Academic journal article British Journal of Community Justice

'I Thought I Am Modern Slavery': Giving a Voice to Trafficked Women

Academic journal article British Journal of Community Justice

'I Thought I Am Modern Slavery': Giving a Voice to Trafficked Women

Article excerpt

Introduction

This paper presents experiences of policy support gathered between December, 2008, and February, 2010, from women who had been trafficked into the United Kingdom (UK). Undertaken as part of wider doctoral study at the University of Hull, formerly trafficked women were asked about their experiences of trafficking and anti-trafficking professionals about their work with victims. The research aim in talking policy with women was to understand how trafficking policy is experienced by women as policy subjects.

The last decade was 'golden' in terms of international-UK cooperation in human trafficking. On the 9th February, 2006, the UK signed the Protocol to Prevent, Suppress and Punish Trafficking in Persons, attached to the United Nations Convention (2000) Against Transnational Organised Crime. This statute defines trafficking as a serious and organised criminal process involving a person's movement by force or deception into exploitative or slavery-like practices (Article 3). On the 17th December, 2008, the UK subsequently ratified the Council of Europe Convention (2005) on Action against Trafficking in Human Beings, which sets out a Human Rights-led framework of responses for protecting and supporting the presumed victims of a trafficking crime. (3) Of particular relevance is Article 12, which endorses victims' rights to subsistence living through material, safe accommodation, and psychological supports; access to emergency medical treatment; any necessary translation and interpretation services; counselling and rights based information; and legal help (CoE, 2005: Article 12.1 a-e). This package of supports covering 'physical, psychological and social recovery' constitutes the minimum required of ratifying States and provides the policy structure used within fieldwork conversations.

Although this study predates UK endorsement of the European Union Directive (EUP, 2011)--which extends trafficking protection to additional exploitations, for example, of forced marriage--this paper considers the Convention and the Directive in tandem. This comparison is vital since the Directive leads on policy development, and because the new EU Directive and women's views resonate on so many levels. Comparisons are also imperative given a recognised absence of women's voices in the trafficking discourse, and especially in policy support. The purpose of this paper is to present women's perspectives on material help, health care and social support, a perceived culture of disbelieving victims, and family rights. In so doing, women's voices canvass some of the limitations in existing trafficking support. (4)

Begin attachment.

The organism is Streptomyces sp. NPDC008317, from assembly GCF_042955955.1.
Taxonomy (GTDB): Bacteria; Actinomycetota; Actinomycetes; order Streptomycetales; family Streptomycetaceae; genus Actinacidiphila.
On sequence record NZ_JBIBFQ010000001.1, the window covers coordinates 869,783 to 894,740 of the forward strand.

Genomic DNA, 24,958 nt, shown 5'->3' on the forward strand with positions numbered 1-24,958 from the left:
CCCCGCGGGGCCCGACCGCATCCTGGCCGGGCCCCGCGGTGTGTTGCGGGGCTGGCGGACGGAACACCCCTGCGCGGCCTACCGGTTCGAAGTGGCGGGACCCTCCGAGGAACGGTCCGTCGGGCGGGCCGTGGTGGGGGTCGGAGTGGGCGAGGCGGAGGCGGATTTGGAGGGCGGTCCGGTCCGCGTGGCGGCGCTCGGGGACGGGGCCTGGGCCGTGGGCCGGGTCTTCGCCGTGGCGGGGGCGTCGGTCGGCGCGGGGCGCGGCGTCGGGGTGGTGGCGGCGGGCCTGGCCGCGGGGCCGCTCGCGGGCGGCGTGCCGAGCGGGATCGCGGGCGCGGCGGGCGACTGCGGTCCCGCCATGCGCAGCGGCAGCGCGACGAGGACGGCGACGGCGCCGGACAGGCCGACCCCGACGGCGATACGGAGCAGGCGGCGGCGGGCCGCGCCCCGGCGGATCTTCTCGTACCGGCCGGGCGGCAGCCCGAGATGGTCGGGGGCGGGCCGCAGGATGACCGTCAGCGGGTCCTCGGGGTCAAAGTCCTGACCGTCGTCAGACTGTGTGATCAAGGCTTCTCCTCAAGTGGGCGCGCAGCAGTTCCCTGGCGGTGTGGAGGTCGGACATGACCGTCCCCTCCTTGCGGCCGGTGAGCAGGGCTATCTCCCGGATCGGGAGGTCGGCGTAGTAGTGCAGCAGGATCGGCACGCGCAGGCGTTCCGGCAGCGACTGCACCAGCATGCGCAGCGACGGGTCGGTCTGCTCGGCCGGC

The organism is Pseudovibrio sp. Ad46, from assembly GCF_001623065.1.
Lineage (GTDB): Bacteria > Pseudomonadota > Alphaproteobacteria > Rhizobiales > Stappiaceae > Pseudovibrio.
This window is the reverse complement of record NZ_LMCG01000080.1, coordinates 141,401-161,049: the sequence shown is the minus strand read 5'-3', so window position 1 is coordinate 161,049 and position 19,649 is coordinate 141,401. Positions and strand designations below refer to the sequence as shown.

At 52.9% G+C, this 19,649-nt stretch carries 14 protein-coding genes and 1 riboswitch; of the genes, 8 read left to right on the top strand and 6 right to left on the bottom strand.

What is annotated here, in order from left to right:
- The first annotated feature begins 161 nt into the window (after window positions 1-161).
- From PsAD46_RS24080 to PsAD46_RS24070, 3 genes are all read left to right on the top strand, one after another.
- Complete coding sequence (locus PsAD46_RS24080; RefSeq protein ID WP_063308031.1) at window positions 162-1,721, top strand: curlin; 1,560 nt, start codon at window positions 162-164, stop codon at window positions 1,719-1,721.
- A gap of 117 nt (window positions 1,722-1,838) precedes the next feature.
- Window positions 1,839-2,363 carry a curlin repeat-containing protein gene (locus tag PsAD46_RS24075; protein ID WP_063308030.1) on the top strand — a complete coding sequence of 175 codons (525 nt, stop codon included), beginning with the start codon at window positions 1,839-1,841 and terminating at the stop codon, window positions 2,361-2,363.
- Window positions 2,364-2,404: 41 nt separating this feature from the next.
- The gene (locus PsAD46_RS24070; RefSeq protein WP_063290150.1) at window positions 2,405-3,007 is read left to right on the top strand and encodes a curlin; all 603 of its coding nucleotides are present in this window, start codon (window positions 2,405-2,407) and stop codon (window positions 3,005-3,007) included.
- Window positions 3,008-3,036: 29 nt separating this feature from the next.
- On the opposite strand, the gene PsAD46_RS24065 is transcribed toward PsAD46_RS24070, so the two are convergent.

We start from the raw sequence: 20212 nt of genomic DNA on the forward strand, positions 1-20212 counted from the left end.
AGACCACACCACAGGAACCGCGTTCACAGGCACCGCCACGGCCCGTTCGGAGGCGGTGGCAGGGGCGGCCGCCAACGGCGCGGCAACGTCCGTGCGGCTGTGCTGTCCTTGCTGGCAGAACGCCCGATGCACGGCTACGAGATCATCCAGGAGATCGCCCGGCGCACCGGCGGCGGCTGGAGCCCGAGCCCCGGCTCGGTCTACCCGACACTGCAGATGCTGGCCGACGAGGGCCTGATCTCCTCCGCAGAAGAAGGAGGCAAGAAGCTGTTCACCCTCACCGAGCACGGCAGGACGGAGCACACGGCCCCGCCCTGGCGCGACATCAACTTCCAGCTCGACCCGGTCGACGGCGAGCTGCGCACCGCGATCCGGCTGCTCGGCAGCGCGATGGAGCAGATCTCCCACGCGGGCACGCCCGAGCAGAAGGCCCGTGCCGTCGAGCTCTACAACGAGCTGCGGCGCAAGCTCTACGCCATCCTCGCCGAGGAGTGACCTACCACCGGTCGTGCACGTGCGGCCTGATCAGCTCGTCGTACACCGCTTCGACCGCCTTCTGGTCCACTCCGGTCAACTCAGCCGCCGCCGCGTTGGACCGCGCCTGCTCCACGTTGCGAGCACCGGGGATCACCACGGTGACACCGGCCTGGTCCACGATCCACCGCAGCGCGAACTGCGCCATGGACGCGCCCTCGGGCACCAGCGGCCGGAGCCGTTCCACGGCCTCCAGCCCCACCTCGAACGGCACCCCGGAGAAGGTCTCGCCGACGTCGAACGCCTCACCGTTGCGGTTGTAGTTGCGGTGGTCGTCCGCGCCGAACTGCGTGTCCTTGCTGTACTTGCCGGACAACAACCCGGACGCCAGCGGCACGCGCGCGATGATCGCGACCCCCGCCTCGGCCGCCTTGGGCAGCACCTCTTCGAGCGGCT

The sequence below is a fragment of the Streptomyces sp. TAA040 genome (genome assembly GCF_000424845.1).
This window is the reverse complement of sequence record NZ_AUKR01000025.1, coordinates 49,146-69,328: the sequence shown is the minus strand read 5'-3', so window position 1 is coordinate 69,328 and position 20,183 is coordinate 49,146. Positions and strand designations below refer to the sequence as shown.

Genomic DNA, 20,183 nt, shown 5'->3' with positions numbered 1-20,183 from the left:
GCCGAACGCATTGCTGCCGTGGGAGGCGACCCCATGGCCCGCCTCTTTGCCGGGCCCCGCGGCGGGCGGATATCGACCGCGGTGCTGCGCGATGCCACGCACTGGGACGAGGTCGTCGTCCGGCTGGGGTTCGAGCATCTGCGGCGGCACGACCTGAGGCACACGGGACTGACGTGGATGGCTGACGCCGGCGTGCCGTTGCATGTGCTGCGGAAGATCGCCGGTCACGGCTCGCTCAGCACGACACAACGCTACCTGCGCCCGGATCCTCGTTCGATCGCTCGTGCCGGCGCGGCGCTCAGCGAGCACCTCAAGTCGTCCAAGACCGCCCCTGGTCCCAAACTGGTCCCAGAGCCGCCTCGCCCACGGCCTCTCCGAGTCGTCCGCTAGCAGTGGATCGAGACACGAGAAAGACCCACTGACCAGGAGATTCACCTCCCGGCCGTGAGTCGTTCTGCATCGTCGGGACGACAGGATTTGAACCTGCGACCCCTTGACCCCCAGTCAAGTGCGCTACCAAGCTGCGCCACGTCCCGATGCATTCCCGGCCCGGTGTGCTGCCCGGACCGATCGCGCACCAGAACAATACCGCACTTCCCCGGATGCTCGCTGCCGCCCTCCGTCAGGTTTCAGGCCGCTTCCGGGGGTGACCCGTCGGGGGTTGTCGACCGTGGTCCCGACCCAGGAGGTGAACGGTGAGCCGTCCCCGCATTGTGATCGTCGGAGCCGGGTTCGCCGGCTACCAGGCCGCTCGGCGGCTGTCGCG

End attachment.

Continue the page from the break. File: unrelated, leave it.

Before moving to methodology and findings, this paper argues the case for bringing women's voices to this debate.

Absent Voices

Scholars identify global and localised gaps in empirically-led research on the Protocol and the Convention (Salt, 2000; Laczko and Gozdziak, 2005; IOM, 2008). This gap is considered particularly acute in trafficking research with female victims. As Brennan (2005:43) observes for survivors in the United States:

'... they have been voiceless for different reasons: because of fear of reprisals from their traffickers, their stage in the recovery process, and concern that their community of co-ethnics will stigmatize them. Given these obstacles, it is possible that few ex-captives will ever step out from the anonymity of their case managers' offices, to give interviews to researchers, let alone public presentations or press conferences as part of anti-trafficking movement activities.'

This is not to suggest that there is no direct research or representation of survivors' voices. These exist, particularly where trafficking intersects with other more agentic migratory flows. For example, studies have researched experience at the intersection of sex trafficking and migrations for sex work (Andrijasevic, 2003; 2010; Agustin, 2005), at the nexus of economic migration and trafficking for forced labour (Bastia, 2005; (5) Skrivankova, 2006), and on transnational marriage in the context of trafficking (Stepnitz, 2009; De Angelis, forthcoming). …

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